All galaxies are thought to contain a super-massive black hole (SMBH) at their centres, one of which was famously pictured for the first time by the Event Horizon Telescope only a few months ago (CERN Courier May/June 2019 p10). Both the size and activity of such SMBHs differ significantly from galaxy to galaxy: some galaxies contain an almost dormant black hole at their centre, while in others the SMBH is accumulating surrounding matter at a vast rate resulting in bright emission with energies ranging from the radio to the X-ray regime.
While solar-mass black holes can show dramatic variations in their emission on the time scale of days or even hours, such time scales increase with size, meaning that for an SMBH one would not expect much change during years or even centuries. However, observations during the past decade have revealed sudden increases. In 2010 the X-ray emission from a galaxy called GSN 069, which has a relatively small SMBH (400,000 solar masses), became 240 times brighter compared to observations in 1989 – turning it into an active galaxy. In such objects the matter falling into the central SMBH releases radiation when it approaches the event horizon (the boundary beyond which nothing can escape the black hole’s gravitational field).
The brightness of the emission produced as the SMBH feeds on the surrounding disk of matter typically varies randomly on short time scales, a result of a change in accretion rate and turbulence in the disk. But subsequent observations with the European Space Agency’s X-ray satellite XMM-Newton in 2018 revealed never-before-seen behavior. The object emitted strong bursts of X-rays lasting about one hour. Even more surprising was that the bursts appeared to occur at very consistent intervals of nine hours. Follow-up observations in 2019 with both XMM-Newton and NASA’s Chandra X-ray telescope have now confirmed this picture. While simultaneous observations at radio wavelengths showed no variability, the intensity of the bursts at X-ray wavelengths decreased. An extrapolation of this decrease indicates that, by now, the bursts should have fully disappeared, although further observations are needed to confirm this.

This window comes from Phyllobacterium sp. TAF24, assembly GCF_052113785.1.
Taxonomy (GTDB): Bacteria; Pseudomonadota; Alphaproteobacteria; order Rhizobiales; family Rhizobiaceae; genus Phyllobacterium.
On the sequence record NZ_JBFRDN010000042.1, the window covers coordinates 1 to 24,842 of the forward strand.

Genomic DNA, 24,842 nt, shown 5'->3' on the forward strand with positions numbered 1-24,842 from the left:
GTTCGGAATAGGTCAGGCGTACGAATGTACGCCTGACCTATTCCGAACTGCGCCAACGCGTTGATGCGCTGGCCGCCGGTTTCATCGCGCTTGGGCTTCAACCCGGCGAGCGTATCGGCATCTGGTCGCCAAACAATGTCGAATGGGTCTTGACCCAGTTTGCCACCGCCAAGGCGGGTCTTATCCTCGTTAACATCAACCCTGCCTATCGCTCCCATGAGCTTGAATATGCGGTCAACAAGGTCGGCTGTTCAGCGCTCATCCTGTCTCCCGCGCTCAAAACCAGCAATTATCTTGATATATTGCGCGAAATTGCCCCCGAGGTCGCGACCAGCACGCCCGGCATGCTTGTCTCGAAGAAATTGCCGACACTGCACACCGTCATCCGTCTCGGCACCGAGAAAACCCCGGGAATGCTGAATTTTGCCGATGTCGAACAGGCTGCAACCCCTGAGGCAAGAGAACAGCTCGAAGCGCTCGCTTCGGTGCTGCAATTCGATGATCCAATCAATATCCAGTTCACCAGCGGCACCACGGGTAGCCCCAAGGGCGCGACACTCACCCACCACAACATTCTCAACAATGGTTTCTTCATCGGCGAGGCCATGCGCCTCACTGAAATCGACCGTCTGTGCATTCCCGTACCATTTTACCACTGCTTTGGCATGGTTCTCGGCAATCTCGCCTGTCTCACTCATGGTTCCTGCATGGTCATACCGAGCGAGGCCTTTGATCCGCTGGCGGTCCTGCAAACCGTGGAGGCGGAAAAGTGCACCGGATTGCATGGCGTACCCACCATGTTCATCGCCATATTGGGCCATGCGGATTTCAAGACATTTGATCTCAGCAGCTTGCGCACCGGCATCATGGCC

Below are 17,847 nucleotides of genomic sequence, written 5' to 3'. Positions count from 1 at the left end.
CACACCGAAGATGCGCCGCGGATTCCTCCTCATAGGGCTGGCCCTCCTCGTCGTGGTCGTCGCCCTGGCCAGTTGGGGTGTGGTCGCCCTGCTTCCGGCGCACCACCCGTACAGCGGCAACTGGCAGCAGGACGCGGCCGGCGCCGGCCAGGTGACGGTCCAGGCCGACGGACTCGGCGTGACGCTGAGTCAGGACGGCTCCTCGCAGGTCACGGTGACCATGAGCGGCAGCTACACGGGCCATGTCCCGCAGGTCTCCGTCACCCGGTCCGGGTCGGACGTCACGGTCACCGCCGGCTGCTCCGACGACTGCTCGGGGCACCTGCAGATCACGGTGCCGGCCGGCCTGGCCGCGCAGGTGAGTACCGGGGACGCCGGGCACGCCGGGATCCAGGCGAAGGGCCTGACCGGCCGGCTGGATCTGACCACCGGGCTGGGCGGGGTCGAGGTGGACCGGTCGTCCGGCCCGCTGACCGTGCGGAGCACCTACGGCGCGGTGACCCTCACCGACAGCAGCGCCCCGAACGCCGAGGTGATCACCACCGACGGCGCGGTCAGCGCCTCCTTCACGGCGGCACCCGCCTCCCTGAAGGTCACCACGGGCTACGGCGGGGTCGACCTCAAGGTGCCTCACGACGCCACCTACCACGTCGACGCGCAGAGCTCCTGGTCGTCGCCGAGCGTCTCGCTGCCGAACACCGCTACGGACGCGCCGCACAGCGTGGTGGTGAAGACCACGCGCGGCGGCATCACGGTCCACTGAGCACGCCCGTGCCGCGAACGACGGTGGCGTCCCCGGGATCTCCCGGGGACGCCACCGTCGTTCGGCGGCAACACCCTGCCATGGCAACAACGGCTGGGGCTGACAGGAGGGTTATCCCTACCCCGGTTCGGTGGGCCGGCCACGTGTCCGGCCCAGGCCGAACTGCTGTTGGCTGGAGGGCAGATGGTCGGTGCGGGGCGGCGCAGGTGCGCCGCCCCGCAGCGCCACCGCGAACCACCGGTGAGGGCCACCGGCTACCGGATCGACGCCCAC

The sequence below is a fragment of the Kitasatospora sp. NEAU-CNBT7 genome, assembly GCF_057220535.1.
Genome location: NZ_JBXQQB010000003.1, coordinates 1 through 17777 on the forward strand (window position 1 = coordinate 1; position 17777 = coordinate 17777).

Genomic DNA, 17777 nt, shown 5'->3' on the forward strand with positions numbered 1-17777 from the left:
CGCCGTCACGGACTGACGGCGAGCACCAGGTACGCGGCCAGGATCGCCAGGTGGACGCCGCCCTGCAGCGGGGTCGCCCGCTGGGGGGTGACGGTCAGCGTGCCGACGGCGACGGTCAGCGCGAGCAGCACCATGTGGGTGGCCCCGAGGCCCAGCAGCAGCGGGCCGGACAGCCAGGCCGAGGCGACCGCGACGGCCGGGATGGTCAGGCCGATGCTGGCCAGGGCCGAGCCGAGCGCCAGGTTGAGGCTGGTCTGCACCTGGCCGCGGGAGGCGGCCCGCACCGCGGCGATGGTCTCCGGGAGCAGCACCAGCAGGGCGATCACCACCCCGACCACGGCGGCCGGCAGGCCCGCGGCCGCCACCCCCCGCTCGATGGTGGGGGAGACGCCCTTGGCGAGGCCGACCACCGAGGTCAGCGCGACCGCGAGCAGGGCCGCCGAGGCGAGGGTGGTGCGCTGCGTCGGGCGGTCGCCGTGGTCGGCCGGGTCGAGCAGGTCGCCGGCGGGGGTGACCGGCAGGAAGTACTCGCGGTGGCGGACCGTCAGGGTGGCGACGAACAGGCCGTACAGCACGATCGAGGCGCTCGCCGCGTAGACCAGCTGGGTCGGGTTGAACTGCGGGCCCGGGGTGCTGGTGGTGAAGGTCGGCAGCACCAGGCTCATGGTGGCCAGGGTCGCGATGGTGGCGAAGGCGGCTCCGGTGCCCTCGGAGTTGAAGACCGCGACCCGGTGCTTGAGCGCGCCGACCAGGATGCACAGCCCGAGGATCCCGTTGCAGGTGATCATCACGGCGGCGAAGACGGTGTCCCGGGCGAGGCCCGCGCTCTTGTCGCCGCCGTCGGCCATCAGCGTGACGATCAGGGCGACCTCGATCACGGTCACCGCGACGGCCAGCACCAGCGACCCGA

The team behind the latest observations, published in Nature, has no clear explanation of what causes such extreme periodic behaviour from such a massive object. One possibility, claims the paper, is that it is the result of a second SMBH orbiting the main one: each time it crosses the disk of matter a burst would be expected. However, the associated variation would be expected to be more smooth than is observed. Furthermore, no such bursts were seen in the 2010 observations, making this theory implausible. Another explanation is that a semi-destroyed star is currently orbiting the SMBH, disturbing the accretion rate. The last and most probable hypothesis is that the quasi-periodic explosions are a result of complex oscillations in the disk of hot matter surrounding the SMBH induced by instabilities. The authors make it clear, however, that deeper studies are required to fully explain this new phenomenon.
Although only observed for the first time in GSN 069, it could very well be that other galaxies exhibit a similar behaviour. Other SMBHs with masses many orders of magnitude larger could exhibit the same periodic burst but on time scales of months or years, explaining why no one has ever noticed them. So while it could be that GSN 069 is simply a strange galaxy, the finding could have large implications for galaxies in general.
G Miniutti et al. 2019 Nature 573 381.